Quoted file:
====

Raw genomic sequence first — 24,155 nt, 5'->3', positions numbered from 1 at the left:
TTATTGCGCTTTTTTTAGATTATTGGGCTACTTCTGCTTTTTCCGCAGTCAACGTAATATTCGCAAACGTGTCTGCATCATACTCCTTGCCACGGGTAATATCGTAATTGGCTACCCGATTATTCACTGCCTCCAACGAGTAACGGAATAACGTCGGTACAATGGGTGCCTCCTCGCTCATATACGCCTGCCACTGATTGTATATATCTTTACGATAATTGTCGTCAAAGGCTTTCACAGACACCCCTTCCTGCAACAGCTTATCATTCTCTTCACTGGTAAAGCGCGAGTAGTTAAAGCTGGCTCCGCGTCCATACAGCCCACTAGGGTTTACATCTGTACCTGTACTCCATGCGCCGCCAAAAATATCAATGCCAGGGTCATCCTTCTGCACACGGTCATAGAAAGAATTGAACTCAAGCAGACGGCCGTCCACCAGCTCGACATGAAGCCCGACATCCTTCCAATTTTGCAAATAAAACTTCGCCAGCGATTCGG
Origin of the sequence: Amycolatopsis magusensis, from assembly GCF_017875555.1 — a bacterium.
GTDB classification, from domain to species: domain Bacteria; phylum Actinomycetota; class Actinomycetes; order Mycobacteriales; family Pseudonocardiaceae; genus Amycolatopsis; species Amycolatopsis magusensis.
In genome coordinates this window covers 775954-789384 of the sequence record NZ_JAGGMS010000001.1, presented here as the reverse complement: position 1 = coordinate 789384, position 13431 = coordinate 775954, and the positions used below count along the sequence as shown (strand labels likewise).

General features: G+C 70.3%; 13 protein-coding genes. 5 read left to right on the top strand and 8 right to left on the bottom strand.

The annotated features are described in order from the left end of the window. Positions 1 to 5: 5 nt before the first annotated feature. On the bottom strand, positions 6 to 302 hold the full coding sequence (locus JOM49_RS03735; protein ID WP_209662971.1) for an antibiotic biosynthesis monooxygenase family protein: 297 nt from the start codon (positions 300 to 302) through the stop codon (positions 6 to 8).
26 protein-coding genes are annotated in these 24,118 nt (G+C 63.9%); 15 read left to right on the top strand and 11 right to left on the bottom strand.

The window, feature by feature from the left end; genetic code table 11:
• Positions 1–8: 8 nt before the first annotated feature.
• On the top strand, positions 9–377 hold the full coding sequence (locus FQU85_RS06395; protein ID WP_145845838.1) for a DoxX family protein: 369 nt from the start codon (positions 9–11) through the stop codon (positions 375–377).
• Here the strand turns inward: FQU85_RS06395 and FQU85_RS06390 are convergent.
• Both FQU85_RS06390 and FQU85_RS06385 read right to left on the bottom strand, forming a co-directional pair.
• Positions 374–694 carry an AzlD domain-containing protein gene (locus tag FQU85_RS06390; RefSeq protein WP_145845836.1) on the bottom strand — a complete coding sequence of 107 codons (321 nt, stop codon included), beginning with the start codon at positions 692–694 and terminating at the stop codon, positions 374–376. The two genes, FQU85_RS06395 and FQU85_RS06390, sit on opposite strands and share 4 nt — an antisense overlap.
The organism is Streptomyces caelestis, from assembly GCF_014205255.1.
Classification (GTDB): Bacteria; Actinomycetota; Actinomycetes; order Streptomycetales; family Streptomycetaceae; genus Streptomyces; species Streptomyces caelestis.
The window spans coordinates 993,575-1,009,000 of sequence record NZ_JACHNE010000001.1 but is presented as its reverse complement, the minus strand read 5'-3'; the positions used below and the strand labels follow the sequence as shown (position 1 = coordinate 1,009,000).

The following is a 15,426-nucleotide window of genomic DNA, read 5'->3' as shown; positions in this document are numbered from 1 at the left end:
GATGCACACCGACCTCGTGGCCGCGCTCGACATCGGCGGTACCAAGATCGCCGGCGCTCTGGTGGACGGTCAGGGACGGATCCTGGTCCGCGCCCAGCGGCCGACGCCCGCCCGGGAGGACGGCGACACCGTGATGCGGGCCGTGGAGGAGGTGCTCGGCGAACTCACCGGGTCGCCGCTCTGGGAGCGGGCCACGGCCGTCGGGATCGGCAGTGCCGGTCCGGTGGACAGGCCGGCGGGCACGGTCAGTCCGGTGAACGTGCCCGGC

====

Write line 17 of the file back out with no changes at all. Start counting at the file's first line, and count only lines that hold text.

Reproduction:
The window spans coordinates 993,575-1,009,000 of sequence record NZ_JACHNE010000001.1 but is presented as its reverse complement, the minus strand read 5'-3'; the positions used below and the strand labels follow the sequence as shown (position 1 = coordinate 1,009,000).